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Couch Conversations: Looking Ahead to a Brighter Future

Let’s face it, it’s been a difficult couple of months for a multitude of reasons. People are struggling with staying in their present moment because the present moment comes with its difficulties and stressors. As a result, people might spend a lot of their time in their past or future worlds, and are possibly living on autopilot the rest of the time. Contemplating what has already happened leads to thoughts about past regret, shame, guilt or failure. A focus on what has yet to happen keeps people in a cycle of worry, and concern over the unknowns.

During this current health pandemic, it is safe to say that people have been thinking a lot about their life from the past (i.e., pre-pandemic) and how much they are missing the “normalcy” of life from before. Others are worried about what the future holds and the unknowns of what will happen once the pandemic is over (i.e., post-pandemic).

When people get into a habit of focusing on pre-pandemic and post-pandemic worlds, it prevents them from putting their time, attention, and energy into what is going on for them now (a.k.a. the present moment). This is not to say that what is going on around them in the present moment is necessarily positive or where they might want to be. But focusing on the present moment is the only thing that people actually have control over, and focusing on what is in front of them might be a better use of time.

This also brings to light the purpose of living in the past or worrying about the future. During the past few months, people have been experiencing a desire to return to their life pre-pandemic. The comfort and familiarity of what life was like is like a safety blanket that people hold onto because it is a representation of how different life looked back then.

But, have people asked themselves, “Why focus on a past that may not have been that great to begin with?” People are focusing on getting back to a sense of normalcy without even evaluating if that normalcy is how they actually want their lives to be. Why not instead think about a new normal that is more positive than the past and one without worry?

The health pandemic has really shined a light on all of the things that perhaps weren’t that great to begin with. Let’s take a look at the things from our past “normal life” that we can think about changing for our future.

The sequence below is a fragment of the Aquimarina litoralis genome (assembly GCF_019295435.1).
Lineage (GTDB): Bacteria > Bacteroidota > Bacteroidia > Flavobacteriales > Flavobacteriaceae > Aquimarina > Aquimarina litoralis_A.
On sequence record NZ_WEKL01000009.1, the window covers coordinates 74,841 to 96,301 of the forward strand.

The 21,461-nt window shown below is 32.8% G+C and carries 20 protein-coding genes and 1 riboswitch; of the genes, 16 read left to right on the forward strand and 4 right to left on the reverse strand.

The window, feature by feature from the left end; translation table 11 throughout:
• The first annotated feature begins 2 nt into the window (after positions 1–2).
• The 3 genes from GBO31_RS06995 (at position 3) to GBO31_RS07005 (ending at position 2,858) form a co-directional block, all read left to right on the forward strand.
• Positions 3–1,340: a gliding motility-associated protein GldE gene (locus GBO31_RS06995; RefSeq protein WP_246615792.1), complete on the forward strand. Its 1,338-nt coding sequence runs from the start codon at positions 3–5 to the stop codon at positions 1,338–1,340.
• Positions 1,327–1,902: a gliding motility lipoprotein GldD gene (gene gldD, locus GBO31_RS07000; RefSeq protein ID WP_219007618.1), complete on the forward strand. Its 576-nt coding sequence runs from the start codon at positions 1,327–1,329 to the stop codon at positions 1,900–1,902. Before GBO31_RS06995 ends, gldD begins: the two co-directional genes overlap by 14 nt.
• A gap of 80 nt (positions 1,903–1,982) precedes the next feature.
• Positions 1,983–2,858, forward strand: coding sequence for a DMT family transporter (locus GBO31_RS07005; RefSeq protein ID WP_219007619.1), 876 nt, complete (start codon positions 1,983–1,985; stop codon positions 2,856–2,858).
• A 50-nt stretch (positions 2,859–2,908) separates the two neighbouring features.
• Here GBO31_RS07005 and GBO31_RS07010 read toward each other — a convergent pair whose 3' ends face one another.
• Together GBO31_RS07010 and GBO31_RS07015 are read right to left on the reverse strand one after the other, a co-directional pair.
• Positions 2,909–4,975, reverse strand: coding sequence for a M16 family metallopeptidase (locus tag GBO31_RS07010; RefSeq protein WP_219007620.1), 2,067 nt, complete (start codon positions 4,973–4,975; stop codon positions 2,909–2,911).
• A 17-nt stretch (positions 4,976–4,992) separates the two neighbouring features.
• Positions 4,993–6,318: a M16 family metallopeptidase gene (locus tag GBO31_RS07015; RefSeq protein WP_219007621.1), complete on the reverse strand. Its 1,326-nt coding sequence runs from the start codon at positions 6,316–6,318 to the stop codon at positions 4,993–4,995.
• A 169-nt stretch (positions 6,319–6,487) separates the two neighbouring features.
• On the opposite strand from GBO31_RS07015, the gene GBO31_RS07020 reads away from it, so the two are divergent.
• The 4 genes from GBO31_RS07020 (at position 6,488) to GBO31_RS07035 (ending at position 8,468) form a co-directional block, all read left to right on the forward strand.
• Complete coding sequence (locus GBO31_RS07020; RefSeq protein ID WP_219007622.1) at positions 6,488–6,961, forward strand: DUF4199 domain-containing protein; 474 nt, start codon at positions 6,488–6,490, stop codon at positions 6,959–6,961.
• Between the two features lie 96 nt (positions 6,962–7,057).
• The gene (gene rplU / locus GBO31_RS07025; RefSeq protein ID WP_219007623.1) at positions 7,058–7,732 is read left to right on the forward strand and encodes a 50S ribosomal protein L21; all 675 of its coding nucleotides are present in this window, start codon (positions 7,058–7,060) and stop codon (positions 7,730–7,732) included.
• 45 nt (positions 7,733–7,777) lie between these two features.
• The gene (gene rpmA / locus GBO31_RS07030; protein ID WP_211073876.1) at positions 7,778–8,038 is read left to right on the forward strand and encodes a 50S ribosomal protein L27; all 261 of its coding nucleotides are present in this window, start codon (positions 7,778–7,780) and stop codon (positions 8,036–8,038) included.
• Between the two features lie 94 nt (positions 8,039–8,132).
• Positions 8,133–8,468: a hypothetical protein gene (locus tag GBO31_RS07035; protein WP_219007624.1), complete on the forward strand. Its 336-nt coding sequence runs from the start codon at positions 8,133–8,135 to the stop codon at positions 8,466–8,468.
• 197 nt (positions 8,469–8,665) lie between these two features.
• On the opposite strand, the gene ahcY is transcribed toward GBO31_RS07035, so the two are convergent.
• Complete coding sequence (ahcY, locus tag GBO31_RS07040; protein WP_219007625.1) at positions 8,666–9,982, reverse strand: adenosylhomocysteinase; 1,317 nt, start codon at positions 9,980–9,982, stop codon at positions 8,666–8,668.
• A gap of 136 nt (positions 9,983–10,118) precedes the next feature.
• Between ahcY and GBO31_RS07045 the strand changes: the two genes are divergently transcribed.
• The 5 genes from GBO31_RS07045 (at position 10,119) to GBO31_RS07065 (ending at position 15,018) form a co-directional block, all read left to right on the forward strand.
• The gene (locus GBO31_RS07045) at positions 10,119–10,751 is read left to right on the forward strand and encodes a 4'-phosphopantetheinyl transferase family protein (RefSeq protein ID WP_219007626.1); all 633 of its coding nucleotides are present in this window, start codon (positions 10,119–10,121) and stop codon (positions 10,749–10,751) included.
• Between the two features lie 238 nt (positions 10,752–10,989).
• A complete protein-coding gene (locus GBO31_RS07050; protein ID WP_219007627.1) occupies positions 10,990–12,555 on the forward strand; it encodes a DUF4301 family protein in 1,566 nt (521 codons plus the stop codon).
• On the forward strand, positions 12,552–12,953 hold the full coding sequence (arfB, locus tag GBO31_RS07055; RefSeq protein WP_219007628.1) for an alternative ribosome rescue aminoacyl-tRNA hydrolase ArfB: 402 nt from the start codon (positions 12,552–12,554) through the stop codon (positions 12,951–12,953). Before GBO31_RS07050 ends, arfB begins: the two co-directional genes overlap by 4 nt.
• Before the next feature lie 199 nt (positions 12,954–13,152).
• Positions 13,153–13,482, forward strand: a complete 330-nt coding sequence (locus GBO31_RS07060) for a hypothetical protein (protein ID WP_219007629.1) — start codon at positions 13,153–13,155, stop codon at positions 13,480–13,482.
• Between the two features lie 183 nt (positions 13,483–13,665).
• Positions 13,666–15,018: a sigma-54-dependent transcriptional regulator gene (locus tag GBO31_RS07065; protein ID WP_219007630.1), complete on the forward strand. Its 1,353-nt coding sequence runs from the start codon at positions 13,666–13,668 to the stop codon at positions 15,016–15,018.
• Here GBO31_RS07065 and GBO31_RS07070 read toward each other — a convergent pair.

Creating a "New Normal"

We cannot necessarily predict what the future will hold post-pandemic, but we can hope for better outcomes. It’s important to spend less time trying to return to a life that maybe wasn’t that great to begin with and think about the possibilities of the future. Here are some ideas for what life can look like post-pandemic:

1. What Happened:

  • Racism: Prior to the pandemic, there was a lot of hate, violence, inequality and racism. The reality is, there is still a lot of that going on, but lately, we are noticing a shift in response to institutionalized racism. Of course, the pandemic itself did not have a direct impact on making recent changes, but having a desire to return to life as it was means returning to a life where these racial injustice issues were destroying people’s lives. A return to normalcy means taking so many steps backward to what was; the recent Black Lives Matter movement is all about progressing forward, not returning to what was.

What to Focus on Moving Ahead:

  • People Speaking Up! People are becoming more and more vocal in their discussions about institutionalized racism and other social injustice issues. As people start to have real conversations about no longer tolerating injustice in our society, there will hopefully be more positive changes regarding social injustice issues.

2. What Happened:

  • Health Concerns: Before the pandemic, were you diligent about washing your hands regularly and taking care of your health? A return to a pre-pandemic world possibly means getting sick more regularly, people being less mindful of their environments, a return to dirty surfaces, and a busy lifestyle that prevents people from prioritizing their health. Returning to pre-pandemic life means people not washing their hands, or being mindful of themselves or others when they are sick.

What to Focus on Moving Ahead: